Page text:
I’m a big believer in personal responsiblity, and I do think there are times (hello, Kyleigh’s Law decals, I’m looking at you) when well-intentioned laws in NJ go a bit too far.  However, with the steady increase in pedestrian deaths that we’ve seen here in our state, along with the sharp increase in accidents caused by distracted driving, this is a valid issue that needs to be addressed.  As with most bills that are introduced, it sounds like this one needs some refinement before it is put to a vote, and the public will have an opportunity to weigh in if and when it is heard in Committee.  At least it’s getting the conversation going about distracted driving, a topic that needs to be discussed in New Jersey in order to save lives.


*Of the three times I was rear-ended, the first happened while at an intersection located on the downslope of a hill, waiting to make a left, and the driver behind me was texting and didn’t realize I was stopped there until it was too late to brake without clipping my bumper. The second time, I was a passenger, and the multi-tasking guy in the car behind us saw the light turn green out of the corner of his eye and immediately hit the gas, without checking to see if my husband’s car was still stopped in front of him. The third time, I was a passenger traveling on the Garden State Parkway, when a teenage girl in her brand new graduation-present car (it still had temporary plates on it) dropped her cellphone while driving through a toll plaza and decided to search for it, without checking to see if traffic in front of her was stopped. It was. We later learned that it was her second accident of the day.

Joan’s Joy Child Safety Fest – September 17, 2016

Our friends at the Joan’s Joy Foundation will host their annual Safety Fest on Saturday, September 17 from Noon to 5pm at the Joan Angela D’Alessandro White Butterfly Sculpture Garden in front of the Hillsdale Train Station in Hillsdale, NJ.  The event will feature live music, a World of Wings butterfly exhibit, a Child ID program sponsored by the Hillsdale Police Department, a K-9 demonstration, Internet Safety Education, crafts, face painting, and other activities, as well as raffles, silent auction, and tricky tray items. Assistant Prosecutor Danielle Grootenboer from the Bergen County Prosecutor’s Office will be the guest speaker. Admission is free.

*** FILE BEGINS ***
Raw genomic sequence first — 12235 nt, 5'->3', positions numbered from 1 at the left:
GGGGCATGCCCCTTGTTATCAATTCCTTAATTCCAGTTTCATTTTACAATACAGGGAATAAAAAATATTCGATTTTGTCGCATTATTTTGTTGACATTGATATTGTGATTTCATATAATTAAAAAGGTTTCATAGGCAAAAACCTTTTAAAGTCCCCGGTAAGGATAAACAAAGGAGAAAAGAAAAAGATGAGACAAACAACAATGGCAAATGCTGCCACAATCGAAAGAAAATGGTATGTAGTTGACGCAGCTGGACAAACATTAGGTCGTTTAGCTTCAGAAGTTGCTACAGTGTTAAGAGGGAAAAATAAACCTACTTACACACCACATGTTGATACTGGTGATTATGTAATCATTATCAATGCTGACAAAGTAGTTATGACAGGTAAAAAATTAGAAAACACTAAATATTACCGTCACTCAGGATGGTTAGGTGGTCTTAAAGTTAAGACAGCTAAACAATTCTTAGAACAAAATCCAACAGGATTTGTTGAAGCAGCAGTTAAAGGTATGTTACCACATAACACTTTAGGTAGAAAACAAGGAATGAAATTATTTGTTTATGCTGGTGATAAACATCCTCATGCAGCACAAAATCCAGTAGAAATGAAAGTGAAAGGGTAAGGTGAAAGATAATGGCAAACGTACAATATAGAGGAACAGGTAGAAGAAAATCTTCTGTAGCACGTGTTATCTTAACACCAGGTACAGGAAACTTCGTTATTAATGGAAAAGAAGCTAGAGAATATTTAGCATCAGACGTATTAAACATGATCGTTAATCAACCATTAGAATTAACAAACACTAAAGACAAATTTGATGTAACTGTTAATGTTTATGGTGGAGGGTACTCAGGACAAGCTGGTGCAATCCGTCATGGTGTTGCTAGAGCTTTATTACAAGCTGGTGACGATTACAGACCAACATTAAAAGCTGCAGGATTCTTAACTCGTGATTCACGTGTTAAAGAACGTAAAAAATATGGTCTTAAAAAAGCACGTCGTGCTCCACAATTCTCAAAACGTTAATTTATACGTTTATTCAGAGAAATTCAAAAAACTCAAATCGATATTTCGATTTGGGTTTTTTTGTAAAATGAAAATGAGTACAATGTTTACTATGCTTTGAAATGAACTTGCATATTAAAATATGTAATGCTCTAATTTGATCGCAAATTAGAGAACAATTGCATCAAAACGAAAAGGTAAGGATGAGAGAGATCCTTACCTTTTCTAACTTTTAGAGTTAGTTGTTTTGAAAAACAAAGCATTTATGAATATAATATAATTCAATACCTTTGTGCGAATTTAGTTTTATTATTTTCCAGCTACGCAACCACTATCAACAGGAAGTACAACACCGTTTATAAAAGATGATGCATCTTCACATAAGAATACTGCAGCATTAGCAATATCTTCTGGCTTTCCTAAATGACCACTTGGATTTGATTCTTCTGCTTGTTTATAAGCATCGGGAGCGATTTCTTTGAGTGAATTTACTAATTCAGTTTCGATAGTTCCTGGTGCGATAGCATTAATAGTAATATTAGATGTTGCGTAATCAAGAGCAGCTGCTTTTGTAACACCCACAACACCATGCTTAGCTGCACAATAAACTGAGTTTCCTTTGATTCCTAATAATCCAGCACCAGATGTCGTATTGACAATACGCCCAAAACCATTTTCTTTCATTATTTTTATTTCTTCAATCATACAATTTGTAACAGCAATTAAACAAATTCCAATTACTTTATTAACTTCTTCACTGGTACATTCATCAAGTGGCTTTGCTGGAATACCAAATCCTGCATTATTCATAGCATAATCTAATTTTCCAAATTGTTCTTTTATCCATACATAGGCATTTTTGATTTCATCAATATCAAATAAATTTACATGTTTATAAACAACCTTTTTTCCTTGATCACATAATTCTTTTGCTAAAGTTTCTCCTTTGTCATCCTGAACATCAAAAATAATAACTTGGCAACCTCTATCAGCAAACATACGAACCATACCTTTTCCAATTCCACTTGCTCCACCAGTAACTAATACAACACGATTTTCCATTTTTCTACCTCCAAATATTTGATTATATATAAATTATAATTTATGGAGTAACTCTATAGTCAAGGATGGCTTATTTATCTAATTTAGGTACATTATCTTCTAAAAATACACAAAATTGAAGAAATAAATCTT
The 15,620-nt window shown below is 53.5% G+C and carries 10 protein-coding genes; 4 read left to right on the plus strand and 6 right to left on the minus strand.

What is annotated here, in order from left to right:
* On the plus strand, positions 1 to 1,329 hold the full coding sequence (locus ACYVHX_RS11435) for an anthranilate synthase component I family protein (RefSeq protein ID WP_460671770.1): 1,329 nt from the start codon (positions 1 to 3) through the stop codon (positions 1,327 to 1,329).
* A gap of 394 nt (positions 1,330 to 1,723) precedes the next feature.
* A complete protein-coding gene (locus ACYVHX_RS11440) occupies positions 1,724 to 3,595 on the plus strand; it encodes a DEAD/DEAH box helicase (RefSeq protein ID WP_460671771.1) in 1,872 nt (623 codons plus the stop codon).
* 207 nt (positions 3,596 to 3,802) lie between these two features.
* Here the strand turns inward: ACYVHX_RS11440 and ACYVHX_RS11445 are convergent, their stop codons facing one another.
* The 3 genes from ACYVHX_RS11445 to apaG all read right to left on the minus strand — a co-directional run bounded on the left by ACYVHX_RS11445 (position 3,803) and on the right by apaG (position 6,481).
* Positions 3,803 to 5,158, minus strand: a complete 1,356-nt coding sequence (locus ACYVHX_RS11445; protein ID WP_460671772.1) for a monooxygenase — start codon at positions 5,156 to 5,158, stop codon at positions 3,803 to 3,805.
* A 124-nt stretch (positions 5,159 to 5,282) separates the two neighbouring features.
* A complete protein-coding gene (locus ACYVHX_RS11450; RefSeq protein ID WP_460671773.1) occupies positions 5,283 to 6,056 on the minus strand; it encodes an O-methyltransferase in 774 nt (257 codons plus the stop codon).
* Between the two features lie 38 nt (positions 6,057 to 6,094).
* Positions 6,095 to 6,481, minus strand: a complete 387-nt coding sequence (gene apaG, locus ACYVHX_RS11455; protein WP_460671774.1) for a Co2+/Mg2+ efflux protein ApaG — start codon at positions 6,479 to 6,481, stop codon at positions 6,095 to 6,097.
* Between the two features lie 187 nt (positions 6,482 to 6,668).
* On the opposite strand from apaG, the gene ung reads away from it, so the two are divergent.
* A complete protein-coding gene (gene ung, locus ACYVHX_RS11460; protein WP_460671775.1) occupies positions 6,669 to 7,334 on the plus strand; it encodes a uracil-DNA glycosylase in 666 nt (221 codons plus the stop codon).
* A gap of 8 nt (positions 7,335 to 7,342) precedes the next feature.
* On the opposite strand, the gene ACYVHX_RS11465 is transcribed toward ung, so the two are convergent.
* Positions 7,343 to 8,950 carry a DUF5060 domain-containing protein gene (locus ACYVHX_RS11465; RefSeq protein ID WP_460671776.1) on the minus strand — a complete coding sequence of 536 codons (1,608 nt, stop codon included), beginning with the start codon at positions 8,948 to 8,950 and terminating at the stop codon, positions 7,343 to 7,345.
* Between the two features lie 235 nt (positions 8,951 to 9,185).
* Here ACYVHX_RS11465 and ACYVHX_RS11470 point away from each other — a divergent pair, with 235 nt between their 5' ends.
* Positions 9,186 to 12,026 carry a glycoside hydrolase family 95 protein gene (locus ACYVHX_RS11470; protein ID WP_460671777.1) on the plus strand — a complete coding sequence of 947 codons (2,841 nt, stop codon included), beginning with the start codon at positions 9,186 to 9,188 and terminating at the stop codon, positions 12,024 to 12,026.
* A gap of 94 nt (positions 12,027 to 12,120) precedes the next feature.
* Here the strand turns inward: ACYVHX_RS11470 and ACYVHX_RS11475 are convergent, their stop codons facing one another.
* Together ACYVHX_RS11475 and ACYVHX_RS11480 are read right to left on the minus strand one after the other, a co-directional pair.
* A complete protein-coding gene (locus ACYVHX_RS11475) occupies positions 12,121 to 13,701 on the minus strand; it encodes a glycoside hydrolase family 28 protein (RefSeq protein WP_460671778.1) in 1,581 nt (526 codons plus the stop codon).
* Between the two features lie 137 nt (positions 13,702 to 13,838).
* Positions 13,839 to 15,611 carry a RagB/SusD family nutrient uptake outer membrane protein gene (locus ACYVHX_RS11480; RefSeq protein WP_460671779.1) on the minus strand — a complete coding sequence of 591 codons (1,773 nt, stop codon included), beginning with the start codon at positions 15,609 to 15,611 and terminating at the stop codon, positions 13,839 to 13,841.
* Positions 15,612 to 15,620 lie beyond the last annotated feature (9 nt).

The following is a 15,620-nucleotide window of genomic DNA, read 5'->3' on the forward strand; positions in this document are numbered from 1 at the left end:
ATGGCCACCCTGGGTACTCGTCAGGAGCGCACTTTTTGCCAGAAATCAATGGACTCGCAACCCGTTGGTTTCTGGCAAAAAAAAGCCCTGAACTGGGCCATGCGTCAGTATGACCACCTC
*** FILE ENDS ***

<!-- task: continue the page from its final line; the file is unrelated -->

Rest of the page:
To view and download a flyer about this event, CLICK HERE.

UPDATE on the Montelaro Case

From Paul Montelaro: “My mother and I want to express all of the appreciation in the world to the people who stood with our family during this difficult process. Your support means so much, we thank you from the bottom of our hearts for all you’ve done.”

From Keep NJ Safe: Many people have been asking us, “What’s Next?” The Parole denial is a huge relief for all of us in the community, but we are still waiting to hear back on one important piece of information–Righetti’s future eligibility date.

Now that a two-member panel has issued a denial, his case is forwarded to a three-member panel, which will deliberate on how far in the future to set Righetti’s next possible parole date. We have repeatedly asked them to set a date 35 years in the future, but the most we’ve ever gotten is 10 years, and that has consistently translated to less than 4 years, due to credits earned by the prisoner. So, unless the parole board decides to set a date further than 10 years away, in all likelihood, we’ll be back at this again around 2020. We were told that the decision process can take several months, so we will keep you updated via this website and our Facebook page when there is news to share.

Rest assured, no matter when his next eligibility date comes up, WE WILL BE HERE, ready to take up this cause again, as often as we have to, for as long as it takes. Thank you so much to everyone who signed our petition, passed resolutions, wrote letters to the Parole Board, and sent messages of love and support to the Montelaros. Your encouragement was a continual source of strength throughout this process–we could not have done it without each and every one of you. God Bless you all.